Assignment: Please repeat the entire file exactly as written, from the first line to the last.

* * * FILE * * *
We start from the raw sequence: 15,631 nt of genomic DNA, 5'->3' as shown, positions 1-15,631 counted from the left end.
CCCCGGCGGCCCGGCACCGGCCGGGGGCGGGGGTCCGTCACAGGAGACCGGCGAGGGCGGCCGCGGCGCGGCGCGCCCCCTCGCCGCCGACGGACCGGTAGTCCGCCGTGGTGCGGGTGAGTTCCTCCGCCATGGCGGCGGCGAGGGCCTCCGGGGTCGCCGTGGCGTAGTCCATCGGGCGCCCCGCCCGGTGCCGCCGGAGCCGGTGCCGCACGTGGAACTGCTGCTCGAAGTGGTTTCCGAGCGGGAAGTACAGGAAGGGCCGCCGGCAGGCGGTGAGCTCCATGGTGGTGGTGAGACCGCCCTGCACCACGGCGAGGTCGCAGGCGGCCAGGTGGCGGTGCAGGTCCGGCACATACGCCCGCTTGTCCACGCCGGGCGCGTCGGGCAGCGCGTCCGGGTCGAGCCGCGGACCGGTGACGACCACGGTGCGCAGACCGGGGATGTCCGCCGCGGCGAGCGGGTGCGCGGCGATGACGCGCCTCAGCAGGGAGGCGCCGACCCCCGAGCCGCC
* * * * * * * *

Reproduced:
We start from the raw sequence: 15,631 nt of genomic DNA, 5'->3' as shown, positions 1-15,631 counted from the left end.
CCCCGGCGGCCCGGCACCGGCCGGGGGCGGGGGTCCGTCACAGGAGACCGGCGAGGGCGGCCGCGGCGCGGCGCGCCCCCTCGCCGCCGACGGACCGGTAGTCCGCCGTGGTGCGGGTGAGTTCCTCCGCCATGGCGGCGGCGAGGGCCTCCGGGGTCGCCGTGGCGTAGTCCATCGGGCGCCCCGCCCGGTGCCGCCGGAGCCGGTGCCGCACGTGGAACTGCTGCTCGAAGTGGTTTCCGAGCGGGAAGTACAGGAAGGGCCGCCGGCAGGCGGTGAGCTCCATGGTGGTGGTGAGACCGCCCTGCACCACGGCGAGGTCGCAGGCGGCCAGGTGGCGGTGCAGGTCCGGCACATACGCCCGCTTGTCCACGCCGGGCGCGTCGGGCAGCGCGTCCGGGTCGAGCCGCGGACCGGTGACGACCACGGTGCGCAGACCGGGGATGTCCGCCGCGGCGAGCGGGTGCGCGGCGATGACGCGCCTCAGCAGGGAGGCGCCGACCCCCGAGCCGCC